Combining this new 12Mpx TrueDepth camera system, it captures video in ultra wide angle mode, but only shows the part where a person is detected in video conferences. Here again highlight the use of the M1 Machine learning , which detects patterns of human faces ( also of pets, according to my tests, by the way ) to zoom in on that portion of the video, giving the impression that the iPad Pro “rotates” physically to focus. This effect is already incorporated by other manufacturers, such as Logitech with its StreamCam, and in the case of the iPad Pro it works perfectly, since it is also capable of detecting several people at the same time, increasing or closing the frame as they enter or leave the plane, in the 122º that surround the screen. Very spectacular (and useful).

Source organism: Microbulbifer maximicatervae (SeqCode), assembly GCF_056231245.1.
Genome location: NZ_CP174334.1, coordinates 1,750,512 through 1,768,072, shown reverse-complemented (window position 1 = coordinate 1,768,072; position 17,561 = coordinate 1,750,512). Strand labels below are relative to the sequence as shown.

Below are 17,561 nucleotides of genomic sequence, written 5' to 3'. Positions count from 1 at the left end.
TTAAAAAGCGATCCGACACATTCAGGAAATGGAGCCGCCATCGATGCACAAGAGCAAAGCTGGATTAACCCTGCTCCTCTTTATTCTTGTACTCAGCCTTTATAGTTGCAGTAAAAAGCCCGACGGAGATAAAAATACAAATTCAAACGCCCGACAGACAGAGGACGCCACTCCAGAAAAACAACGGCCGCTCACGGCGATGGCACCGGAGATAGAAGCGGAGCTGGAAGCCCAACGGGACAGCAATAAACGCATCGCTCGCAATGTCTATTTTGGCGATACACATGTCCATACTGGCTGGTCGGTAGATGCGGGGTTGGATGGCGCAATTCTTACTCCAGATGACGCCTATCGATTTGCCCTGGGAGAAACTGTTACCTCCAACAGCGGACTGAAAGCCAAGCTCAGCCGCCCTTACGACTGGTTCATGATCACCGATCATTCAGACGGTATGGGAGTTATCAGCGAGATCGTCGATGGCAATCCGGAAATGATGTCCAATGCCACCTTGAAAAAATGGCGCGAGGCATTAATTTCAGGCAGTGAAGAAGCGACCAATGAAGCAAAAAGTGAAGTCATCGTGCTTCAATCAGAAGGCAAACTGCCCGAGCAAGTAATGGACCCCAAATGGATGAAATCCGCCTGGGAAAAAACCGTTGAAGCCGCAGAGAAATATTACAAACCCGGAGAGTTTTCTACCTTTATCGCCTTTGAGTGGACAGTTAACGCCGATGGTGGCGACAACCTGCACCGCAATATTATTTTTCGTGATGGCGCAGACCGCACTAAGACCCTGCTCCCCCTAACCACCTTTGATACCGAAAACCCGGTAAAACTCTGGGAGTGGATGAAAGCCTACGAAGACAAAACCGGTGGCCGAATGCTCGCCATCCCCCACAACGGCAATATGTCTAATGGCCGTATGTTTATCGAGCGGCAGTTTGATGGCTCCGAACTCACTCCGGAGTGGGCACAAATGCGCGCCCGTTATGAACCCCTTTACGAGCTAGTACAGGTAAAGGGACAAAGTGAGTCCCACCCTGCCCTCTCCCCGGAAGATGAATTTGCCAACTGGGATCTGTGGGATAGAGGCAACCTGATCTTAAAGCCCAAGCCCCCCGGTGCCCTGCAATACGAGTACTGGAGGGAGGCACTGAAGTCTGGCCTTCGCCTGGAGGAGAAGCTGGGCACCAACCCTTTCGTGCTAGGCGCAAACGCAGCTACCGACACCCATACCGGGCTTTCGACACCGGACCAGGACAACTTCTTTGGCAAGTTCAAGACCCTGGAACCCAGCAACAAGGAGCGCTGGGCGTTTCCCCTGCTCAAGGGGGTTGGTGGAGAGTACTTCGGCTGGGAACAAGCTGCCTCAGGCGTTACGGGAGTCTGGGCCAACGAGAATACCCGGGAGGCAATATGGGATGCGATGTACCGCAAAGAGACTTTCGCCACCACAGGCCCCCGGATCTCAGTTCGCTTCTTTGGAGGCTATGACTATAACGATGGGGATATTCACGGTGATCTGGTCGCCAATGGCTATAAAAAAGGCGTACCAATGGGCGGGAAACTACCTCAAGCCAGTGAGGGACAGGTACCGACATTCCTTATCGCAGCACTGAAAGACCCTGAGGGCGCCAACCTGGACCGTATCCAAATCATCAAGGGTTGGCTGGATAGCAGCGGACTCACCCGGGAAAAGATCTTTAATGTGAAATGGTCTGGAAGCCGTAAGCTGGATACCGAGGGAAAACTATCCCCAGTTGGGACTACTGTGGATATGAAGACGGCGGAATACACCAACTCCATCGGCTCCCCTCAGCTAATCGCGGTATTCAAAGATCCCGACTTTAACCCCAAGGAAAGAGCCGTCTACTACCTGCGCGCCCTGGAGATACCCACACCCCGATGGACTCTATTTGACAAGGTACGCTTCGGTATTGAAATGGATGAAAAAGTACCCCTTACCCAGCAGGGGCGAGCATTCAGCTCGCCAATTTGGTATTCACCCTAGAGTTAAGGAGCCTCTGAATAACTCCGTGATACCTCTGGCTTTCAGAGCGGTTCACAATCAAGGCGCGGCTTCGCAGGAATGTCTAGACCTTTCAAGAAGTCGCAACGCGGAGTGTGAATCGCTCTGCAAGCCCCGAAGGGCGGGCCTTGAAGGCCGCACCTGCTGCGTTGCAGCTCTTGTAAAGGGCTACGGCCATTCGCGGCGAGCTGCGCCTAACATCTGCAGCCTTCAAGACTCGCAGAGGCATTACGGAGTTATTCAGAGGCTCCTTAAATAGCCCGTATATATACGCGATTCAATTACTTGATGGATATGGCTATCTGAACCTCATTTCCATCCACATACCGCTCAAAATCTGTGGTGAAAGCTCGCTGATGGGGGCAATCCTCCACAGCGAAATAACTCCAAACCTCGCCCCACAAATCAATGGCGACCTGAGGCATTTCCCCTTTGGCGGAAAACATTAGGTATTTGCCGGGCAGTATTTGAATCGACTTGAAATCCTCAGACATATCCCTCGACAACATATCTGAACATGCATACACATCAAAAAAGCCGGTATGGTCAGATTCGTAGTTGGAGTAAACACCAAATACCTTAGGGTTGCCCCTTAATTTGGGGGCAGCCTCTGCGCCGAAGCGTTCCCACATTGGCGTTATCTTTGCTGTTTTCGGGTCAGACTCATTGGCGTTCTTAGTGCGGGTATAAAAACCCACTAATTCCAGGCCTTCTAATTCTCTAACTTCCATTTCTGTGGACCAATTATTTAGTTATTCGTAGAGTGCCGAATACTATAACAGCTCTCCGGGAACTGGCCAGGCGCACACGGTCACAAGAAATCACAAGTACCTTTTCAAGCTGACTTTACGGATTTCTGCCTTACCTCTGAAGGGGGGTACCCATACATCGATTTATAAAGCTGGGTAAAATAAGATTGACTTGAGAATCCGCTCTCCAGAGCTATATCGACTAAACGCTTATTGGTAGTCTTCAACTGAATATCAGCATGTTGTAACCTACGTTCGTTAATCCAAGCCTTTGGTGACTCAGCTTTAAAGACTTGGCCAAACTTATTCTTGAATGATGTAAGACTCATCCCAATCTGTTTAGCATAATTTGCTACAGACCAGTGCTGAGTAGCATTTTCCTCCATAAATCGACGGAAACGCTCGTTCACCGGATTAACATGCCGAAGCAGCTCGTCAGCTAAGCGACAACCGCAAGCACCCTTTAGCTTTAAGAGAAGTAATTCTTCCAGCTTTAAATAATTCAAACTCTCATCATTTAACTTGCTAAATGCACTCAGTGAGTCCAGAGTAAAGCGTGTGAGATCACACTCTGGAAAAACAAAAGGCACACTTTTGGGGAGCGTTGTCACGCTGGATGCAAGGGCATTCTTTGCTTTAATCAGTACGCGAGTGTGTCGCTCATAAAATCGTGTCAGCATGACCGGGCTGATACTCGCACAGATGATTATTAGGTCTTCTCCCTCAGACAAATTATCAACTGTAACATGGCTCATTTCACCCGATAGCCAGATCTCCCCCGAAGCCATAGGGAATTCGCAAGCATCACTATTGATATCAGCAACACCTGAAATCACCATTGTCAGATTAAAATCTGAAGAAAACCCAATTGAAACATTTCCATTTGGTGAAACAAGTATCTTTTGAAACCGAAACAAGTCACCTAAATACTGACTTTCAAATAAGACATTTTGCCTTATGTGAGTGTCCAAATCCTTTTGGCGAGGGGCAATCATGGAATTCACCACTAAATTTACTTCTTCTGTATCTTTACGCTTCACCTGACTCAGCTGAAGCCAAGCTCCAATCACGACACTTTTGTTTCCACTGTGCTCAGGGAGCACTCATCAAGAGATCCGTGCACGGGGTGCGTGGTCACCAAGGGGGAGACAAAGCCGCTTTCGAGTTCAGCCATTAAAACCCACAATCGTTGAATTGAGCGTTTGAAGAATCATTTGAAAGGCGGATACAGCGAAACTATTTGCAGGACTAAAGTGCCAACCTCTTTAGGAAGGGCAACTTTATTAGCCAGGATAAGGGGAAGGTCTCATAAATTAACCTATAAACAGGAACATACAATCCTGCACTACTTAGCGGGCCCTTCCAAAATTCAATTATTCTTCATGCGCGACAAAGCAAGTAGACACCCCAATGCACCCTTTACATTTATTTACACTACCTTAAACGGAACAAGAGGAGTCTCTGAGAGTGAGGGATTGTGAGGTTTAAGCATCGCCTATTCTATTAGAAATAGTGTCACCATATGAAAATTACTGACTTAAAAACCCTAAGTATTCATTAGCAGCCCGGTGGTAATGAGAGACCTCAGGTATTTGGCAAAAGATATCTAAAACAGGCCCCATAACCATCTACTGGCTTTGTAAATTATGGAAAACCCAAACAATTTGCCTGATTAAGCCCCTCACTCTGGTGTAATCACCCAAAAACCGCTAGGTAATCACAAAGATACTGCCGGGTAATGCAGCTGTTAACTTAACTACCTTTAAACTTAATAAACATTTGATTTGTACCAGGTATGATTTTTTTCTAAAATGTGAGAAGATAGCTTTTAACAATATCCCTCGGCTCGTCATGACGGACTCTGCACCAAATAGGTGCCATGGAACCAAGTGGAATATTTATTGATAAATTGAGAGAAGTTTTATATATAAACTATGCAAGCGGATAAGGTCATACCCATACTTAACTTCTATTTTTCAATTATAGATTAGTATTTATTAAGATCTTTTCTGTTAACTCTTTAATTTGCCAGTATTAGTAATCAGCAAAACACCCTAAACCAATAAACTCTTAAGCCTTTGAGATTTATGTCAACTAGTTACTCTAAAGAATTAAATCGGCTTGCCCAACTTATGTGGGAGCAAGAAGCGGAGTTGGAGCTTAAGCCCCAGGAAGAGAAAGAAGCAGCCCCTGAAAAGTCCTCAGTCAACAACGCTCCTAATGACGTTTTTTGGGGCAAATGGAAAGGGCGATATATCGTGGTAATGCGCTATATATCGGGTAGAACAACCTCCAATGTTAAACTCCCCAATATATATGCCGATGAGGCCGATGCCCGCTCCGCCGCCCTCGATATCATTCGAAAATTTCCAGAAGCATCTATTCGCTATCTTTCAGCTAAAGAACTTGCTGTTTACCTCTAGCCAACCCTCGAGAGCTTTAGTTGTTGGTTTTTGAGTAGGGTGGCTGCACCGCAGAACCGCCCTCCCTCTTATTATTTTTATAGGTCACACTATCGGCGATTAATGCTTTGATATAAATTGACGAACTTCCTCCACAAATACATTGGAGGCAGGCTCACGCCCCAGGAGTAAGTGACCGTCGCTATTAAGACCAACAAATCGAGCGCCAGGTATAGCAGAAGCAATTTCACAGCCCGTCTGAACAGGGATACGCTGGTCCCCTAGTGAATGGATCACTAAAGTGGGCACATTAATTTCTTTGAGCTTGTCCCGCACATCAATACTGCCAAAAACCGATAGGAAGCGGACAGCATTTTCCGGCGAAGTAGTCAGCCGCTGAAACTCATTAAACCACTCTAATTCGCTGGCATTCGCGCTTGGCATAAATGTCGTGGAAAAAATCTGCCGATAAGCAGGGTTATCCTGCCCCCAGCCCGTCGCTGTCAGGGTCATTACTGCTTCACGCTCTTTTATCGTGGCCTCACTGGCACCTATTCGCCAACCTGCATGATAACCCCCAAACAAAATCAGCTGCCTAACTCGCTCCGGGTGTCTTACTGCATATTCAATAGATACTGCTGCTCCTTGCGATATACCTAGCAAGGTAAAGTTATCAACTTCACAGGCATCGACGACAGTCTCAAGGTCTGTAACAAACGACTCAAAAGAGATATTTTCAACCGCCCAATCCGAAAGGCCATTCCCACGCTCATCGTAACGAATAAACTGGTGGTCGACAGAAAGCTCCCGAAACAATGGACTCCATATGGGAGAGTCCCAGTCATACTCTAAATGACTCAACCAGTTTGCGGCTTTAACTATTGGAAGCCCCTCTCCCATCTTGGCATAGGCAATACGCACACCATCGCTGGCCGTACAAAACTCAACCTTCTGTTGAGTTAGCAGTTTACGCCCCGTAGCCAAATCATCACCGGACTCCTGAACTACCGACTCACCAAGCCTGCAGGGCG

It should be noted that this functionality is available for any video conferencing application that uses the front camera to transmit images: of course FaceTime, but also Webex, Zoom, Teams or Skype ( as you can see in my images ), without the need to configure anything and even working the filters of blurred backgrounds or similar, all in real time and without artifacts or stoppages.
The rest of the cameras maintain the characteristics and results that we already know from last year, that is, we have the same 12 Mpx wide-angle camera and 10 Mpx ultra-wide angle camera on the back, accompanied by the LiDAR scanner to sample reality. in 3D and help augmented reality applications or photographic sensors to better determine the depth in our photos.